Writing to Match Word Count

Writing to Match Word Count

A book-length work allows you to write as much or as little as you wish, but most periodicals limit word count. Adhering to a magazine or newspaper’s guidelines gives writers better chances at acceptance. How can you rewrite portions of your work to match a publication’s word count?

Writing Tip for Today: Here are a few writing tips for rewriting a piece to fit a periodical’s guidelines:

A Nest of Stories

Cutting an article, essay or short story may seem overwhelming or even impossible at first, but one of the best ways to begin is to think of your story in the same ways you present your work’s synopsis. I’ve written before about picturing a set of Russian nested dolls, with each smaller doll becoming a shorter version of your work. With this in mind, your “full” or long synopsis is very different from a one-page or One Sheet synopsis. In turn the Short Synopsis (usually about 500 words) is longer than your elevator pitch or back-cover blurb. Your one-sentence tag line becomes the itty-bitty baby doll in the center of the nested set.

You can use different lengths of a short piece to market to various publications or for different uses. If you are part-way through a book’s first draft, start compiling at least part of the synopsis. You can change your synopsis as necessary. While you write, try to come up with a suitable tag line, a one-sentence statement that boils the story to its basic elements. Getting your tag line will help you whittle the short piece by identifying the vital aspects of the story.

Tag Lines and Pitches

First, excerpt your non-fiction or memoir or use some of your fiction’s research for a nonfiction article or essay to submit to periodicals. It’s one of the best ways to increase name recognition, target your audience and grow your platform. Draft or excerpt an article, essay or short piece and aim for about 1500-2000 words—the length of most in-depth pieces in magazines or newspapers. Then, prepare a 750-850-word length—what most periodicals call “back-page” length. Rewrite to produce as many lengths as you need. The point is that you write different length versions for different markets. Use the tag line to retain the vital core of the story arc while allowing details to drop out, similar to that elevator pitch where you have only a minute to tell what the book is about. For help with elevator pitches, go here.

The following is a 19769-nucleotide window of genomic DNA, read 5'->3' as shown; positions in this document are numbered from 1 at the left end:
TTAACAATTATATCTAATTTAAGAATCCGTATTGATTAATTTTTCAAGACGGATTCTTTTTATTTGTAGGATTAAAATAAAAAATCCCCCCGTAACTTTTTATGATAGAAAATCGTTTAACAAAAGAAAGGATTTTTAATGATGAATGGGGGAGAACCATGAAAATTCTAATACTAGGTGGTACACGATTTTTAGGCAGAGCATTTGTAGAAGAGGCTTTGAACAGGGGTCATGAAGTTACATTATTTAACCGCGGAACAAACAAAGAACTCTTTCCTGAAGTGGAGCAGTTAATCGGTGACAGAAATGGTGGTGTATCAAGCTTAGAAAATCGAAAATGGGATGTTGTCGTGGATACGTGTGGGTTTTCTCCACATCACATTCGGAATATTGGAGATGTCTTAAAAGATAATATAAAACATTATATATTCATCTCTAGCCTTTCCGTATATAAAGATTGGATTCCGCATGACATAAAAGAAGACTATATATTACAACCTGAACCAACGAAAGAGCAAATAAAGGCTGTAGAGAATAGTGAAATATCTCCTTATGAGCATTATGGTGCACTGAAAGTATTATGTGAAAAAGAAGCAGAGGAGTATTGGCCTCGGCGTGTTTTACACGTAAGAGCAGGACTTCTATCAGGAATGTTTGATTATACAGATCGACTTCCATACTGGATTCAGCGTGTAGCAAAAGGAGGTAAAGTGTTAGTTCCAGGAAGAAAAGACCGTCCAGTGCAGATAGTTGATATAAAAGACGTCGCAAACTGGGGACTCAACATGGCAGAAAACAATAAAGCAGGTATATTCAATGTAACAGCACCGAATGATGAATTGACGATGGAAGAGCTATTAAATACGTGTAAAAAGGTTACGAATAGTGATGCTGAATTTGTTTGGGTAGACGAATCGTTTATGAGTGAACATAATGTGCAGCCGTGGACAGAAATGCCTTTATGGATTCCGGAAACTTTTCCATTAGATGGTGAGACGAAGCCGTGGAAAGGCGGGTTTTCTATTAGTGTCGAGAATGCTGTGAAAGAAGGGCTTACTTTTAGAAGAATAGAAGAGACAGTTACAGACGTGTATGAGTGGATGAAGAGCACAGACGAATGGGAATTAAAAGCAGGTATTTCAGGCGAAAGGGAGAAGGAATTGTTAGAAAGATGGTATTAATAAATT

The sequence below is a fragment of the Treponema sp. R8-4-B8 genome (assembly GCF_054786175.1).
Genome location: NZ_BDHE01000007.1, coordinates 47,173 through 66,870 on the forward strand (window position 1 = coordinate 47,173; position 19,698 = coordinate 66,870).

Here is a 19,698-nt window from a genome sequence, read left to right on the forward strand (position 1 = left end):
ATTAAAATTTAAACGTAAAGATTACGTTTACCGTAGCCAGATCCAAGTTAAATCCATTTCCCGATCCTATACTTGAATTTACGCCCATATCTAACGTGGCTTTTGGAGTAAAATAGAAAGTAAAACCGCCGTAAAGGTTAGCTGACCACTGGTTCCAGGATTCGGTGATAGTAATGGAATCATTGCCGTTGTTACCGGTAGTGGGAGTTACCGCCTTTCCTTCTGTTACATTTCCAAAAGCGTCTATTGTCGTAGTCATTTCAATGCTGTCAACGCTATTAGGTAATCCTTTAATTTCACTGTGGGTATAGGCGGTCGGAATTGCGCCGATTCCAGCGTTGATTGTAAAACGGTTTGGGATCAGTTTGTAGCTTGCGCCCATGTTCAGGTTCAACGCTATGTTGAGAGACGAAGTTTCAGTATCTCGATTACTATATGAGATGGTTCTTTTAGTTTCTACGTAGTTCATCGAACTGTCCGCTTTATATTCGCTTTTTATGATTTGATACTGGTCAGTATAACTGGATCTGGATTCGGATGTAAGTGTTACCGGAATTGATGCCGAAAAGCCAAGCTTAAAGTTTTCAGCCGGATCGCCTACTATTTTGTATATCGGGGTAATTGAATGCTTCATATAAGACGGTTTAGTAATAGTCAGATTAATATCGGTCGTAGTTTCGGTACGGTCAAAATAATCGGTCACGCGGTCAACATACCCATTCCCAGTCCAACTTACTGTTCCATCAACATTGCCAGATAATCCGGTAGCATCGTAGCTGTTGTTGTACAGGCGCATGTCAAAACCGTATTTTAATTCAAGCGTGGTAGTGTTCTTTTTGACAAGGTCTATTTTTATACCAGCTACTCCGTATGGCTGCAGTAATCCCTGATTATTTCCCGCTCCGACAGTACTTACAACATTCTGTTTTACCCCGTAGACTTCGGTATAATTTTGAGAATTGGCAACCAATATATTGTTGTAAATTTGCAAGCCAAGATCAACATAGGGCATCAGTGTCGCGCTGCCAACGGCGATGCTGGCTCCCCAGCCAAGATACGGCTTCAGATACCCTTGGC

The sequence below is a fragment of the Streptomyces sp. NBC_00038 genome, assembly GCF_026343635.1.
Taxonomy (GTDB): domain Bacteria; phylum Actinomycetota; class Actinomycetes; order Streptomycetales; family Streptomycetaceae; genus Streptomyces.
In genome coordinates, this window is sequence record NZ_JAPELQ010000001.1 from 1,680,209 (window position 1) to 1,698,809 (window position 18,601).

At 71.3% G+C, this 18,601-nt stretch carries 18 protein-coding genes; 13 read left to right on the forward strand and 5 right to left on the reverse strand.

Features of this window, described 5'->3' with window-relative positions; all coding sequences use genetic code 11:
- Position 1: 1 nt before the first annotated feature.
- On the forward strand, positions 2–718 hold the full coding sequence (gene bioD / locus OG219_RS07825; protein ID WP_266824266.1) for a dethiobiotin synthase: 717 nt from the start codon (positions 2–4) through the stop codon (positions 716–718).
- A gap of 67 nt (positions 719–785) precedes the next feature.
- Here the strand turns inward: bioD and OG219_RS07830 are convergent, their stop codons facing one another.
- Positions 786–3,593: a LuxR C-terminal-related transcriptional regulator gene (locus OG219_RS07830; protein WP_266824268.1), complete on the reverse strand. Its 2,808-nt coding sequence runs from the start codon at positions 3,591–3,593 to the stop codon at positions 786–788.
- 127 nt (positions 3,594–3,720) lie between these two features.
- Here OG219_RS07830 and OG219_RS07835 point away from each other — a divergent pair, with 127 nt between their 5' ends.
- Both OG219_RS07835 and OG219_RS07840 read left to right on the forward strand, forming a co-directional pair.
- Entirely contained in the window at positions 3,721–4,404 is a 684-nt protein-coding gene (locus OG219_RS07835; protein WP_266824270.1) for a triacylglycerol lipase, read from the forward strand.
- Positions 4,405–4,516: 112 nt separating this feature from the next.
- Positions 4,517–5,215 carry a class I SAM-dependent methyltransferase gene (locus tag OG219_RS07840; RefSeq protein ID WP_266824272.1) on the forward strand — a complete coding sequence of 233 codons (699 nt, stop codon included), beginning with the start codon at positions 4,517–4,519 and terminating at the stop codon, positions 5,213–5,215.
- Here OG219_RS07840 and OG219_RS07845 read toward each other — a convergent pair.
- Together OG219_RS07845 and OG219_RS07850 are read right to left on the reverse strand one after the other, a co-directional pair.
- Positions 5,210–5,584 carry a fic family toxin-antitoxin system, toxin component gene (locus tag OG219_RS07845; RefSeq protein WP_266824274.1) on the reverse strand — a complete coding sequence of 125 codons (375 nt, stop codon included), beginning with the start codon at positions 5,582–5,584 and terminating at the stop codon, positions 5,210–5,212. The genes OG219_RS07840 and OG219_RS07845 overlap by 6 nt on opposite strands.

Omit Some Details

Modifiers, prepositional phrases or other details can illuminate but are often the first to go when trimming a story to fit a word count. If you’re new at editing your work, begin by taking out as many modifiers (adjectives and/or adverbs) as you can. Read each sentence before and after to be sure critical details aren’t lost. When you’ve trimmed away as many modifiers as possible, peruse the prepositions and prepositional phrases. Some can be shortened by substituting an apostrophe. EX: Instead of the color of the house, write, the house’s color.

Next, look at your verbs. If you find passive (is, are, was, were) or gerund constructions (was + an “ing”), rewrite using simple active verbs. EX: He was walking down the street shortens to He walked down the street.

Most importantly, look for parts of the work that could be eliminated while still preserving the general meaning. This is the toughest part of trimming but think again of your set of Russian Nesting Dolls. If the building is on fire or your readers have only a few minutes before they must leave, you don’t come at them with the 1500-word version. You grab the itty-bitty doll is the center. That’s where the story kernel (albeit very general) is hiding. If readers hear that kernel or tag line and then decide to hang around a few minutes longer, you have self-contained stories in several lengths at the ready. A mini-version of your book as it appears in a publication can fuel interest in your book and grow your platform before you ever write The End.

What’s the hardest part of shortening a story for you?

About Linda S. Clare

I'm an author, speaker, writing coach and mentor. I teach both fiction and nonfiction writing at Lane Community College and in the doctoral program as expert writing advisor for George Fox University. I love helping writers improve their craft and I'm both an avid reader and writer of stories about those with wounded hearts.

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